- 1Diabetes and Fibrotic Disease Research Unit, Translational Genomics Research Institute, Phoenix, Arizona.
- 2Lewis Katz School of Medicine, Temple University School of Medicine, Philadelphia, Pennsylvania, USA.
Purpose of review: Nonalcoholic fatty liver disease (NAFLD) is strongly associated with obesity, but is also common in individuals with a normal body mass index (BMI), who also experience the hepatic inflammation, fibrosis, and decompensated cirrhosis associated with NAFLD progression. The clinical evaluation and treatment of NAFLD in this patient population are challenging for the gastroenterologist. A better understanding of the epidemiology, natural history, and outcomes of NAFLD in individuals with normal BMI is emerging. This review examines the relationship between metabolic dysfunction and clinical characteristics associated with NAFLD in normal-weight individuals.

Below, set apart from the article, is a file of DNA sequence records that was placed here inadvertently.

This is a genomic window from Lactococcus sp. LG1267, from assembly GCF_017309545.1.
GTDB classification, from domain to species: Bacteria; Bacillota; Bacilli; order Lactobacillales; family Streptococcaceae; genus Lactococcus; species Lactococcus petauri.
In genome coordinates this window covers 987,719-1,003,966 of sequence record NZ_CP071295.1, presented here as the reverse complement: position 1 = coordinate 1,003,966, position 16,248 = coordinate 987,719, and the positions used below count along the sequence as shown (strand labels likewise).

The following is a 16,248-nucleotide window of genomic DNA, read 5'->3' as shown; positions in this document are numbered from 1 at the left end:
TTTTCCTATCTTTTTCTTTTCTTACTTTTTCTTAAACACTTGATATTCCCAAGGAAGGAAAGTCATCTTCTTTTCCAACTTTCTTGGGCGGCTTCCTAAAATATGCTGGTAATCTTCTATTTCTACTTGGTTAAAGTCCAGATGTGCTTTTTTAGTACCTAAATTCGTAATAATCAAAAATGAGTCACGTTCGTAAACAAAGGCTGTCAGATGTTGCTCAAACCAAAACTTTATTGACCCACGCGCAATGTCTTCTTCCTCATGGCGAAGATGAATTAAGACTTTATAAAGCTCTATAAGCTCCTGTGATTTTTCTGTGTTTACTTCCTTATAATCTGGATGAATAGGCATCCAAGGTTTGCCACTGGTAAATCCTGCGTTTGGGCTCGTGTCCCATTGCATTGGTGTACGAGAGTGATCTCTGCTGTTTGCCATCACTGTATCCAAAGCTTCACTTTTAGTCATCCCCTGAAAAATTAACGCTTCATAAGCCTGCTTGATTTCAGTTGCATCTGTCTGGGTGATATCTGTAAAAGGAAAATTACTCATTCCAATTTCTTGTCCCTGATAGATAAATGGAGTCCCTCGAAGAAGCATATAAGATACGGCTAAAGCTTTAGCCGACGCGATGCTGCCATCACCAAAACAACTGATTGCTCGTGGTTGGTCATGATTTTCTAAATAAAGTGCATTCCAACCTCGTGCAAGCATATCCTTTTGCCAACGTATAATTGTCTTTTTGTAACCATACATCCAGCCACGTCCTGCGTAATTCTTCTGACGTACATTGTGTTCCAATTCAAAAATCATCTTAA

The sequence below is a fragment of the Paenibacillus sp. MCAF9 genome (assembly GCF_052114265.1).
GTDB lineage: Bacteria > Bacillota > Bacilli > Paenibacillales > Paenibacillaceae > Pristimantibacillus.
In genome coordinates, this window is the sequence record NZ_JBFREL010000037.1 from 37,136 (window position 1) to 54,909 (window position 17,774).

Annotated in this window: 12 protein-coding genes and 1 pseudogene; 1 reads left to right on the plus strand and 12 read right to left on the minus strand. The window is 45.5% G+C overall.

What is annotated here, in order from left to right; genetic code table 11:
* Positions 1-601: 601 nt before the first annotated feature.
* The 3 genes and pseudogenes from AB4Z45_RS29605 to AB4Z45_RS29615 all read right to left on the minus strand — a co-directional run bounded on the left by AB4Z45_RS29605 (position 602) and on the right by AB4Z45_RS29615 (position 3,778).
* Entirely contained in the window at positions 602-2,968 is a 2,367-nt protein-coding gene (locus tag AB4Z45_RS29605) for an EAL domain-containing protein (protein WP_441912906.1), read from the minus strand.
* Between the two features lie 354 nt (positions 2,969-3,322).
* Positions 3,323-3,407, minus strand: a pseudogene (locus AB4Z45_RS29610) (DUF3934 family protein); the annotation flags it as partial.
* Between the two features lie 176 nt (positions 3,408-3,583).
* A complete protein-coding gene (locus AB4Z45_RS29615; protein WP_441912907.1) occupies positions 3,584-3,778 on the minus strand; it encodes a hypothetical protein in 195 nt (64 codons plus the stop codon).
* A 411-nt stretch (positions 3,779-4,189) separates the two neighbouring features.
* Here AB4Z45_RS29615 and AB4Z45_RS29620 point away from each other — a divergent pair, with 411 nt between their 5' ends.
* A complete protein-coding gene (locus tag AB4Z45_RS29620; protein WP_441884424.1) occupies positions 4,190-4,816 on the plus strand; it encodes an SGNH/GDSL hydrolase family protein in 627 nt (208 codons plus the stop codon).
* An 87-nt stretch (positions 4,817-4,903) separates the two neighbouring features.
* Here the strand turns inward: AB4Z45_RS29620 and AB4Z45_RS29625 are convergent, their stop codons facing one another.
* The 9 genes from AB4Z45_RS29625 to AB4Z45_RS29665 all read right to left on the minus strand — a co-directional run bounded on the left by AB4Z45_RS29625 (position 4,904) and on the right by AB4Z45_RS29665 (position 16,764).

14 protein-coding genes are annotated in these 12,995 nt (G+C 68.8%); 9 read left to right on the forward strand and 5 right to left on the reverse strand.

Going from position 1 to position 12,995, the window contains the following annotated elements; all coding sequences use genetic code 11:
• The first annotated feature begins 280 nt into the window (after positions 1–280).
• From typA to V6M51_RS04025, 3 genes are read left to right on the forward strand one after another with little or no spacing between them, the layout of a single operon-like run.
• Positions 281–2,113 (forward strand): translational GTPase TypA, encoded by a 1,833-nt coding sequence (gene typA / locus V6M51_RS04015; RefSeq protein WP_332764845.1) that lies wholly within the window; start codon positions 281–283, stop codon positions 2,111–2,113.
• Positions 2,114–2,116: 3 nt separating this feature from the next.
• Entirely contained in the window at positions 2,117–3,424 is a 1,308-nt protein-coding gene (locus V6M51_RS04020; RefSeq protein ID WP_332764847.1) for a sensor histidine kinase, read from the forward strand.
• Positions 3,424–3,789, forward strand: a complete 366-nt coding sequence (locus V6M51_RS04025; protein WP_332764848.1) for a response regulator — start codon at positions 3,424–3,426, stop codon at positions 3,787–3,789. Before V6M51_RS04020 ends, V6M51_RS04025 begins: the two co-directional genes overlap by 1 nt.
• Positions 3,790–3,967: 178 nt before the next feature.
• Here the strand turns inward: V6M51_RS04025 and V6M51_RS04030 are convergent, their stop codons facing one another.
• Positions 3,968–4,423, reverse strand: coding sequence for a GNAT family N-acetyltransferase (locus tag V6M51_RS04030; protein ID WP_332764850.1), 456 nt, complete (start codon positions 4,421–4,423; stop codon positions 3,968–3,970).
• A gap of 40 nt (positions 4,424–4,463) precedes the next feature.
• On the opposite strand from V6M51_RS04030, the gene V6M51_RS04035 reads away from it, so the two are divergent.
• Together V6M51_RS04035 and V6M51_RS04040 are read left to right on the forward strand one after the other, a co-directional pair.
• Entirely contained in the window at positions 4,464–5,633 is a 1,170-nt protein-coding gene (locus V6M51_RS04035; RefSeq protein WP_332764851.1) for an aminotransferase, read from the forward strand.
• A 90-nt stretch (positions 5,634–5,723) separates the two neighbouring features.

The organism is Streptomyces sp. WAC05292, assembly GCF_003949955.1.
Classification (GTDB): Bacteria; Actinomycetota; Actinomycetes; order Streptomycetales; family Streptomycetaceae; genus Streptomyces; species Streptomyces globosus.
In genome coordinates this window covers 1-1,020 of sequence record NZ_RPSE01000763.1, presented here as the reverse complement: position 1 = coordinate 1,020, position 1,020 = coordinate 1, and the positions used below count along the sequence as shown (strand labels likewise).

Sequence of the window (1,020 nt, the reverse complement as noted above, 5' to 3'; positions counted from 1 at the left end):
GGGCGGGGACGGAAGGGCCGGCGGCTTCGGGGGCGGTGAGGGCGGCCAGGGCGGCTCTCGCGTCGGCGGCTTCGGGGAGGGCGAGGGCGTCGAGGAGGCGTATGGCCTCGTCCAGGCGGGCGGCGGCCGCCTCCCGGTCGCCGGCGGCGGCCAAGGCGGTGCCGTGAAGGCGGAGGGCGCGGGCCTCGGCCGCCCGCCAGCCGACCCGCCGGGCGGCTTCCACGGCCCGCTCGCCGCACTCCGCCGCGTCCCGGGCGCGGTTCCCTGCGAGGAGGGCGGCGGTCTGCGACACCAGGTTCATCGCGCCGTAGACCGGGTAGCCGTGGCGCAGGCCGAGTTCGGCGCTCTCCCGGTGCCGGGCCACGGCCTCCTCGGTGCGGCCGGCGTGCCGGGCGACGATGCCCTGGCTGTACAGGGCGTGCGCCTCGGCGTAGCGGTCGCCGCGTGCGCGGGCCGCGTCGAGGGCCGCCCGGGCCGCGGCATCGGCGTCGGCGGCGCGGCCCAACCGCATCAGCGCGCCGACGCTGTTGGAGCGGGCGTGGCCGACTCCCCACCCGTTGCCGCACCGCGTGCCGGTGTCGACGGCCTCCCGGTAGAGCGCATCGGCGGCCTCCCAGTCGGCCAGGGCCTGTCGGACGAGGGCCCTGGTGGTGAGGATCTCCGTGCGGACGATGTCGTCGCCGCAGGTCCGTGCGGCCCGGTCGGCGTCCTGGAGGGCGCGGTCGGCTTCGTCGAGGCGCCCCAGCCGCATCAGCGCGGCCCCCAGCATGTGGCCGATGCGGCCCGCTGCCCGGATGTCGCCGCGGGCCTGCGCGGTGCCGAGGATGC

Recent findings: Despite a more favorable metabolic profile, normal-weight NAFLD patients exhibit metabolic dysfunction. Visceral adiposity may be a critical risk factor for NAFLD in normal-weight individuals, and waist circumference may be better than BMI for assessing metabolic risk in these patients. Although screening for NAFLD is not presently recommended, recent guidelines may assist clinicians in the diagnosis, staging, and management of NAFLD in individuals with a normal BMI.
Summary: Individuals with a normal BMI likely develop NAFLD as a result of different etiologies. Subclinical metabolic dysfunction may be a key component of NAFLD in these patients, and efforts to better understand this relationship in this patient population are needed.